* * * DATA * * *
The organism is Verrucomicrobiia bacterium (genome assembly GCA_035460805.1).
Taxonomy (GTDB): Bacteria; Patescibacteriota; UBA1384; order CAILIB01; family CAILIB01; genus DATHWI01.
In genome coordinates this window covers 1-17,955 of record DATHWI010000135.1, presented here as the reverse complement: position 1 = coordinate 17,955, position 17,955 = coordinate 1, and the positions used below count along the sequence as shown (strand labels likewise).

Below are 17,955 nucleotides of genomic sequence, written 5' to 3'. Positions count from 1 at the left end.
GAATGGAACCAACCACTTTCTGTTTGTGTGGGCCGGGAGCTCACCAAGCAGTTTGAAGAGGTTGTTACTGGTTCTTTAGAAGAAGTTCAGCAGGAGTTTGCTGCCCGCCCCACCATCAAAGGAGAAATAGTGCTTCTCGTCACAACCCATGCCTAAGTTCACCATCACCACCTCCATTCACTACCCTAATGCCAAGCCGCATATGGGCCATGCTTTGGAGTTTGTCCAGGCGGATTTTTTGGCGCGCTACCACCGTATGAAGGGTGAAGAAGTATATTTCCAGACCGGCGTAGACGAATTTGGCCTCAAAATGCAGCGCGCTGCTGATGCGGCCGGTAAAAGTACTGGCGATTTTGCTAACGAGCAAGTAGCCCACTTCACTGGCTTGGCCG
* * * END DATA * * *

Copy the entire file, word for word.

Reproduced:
The organism is Verrucomicrobiia bacterium (genome assembly GCA_035460805.1).
Taxonomy (GTDB): Bacteria; Patescibacteriota; UBA1384; order CAILIB01; family CAILIB01; genus DATHWI01.
In genome coordinates this window covers 1-17,955 of record DATHWI010000135.1, presented here as the reverse complement: position 1 = coordinate 17,955, position 17,955 = coordinate 1, and the positions used below count along the sequence as shown (strand labels likewise).

Below are 17,955 nucleotides of genomic sequence, written 5' to 3'. Positions count from 1 at the left end.
GAATGGAACCAACCACTTTCTGTTTGTGTGGGCCGGGAGCTCACCAAGCAGTTTGAAGAGGTTGTTACTGGTTCTTTAGAAGAAGTTCAGCAGGAGTTTGCTGCCCGCCCCACCATCAAAGGAGAAATAGTGCTTCTCGTCACAACCCATGCCTAAGTTCACCATCACCACCTCCATTCACTACCCTAATGCCAAGCCGCATATGGGCCATGCTTTGGAGTTTGTCCAGGCGGATTTTTTGGCGCGCTACCACCGTATGAAGGGTGAAGAAGTATATTTCCAGACCGGCGTAGACGAATTTGGCCTCAAAATGCAGCGCGCTGCTGATGCGGCCGGTAAAAGTACTGGCGATTTTGCTAACGAGCAAGTAGCCCACTTCACTGGCTTGGCCG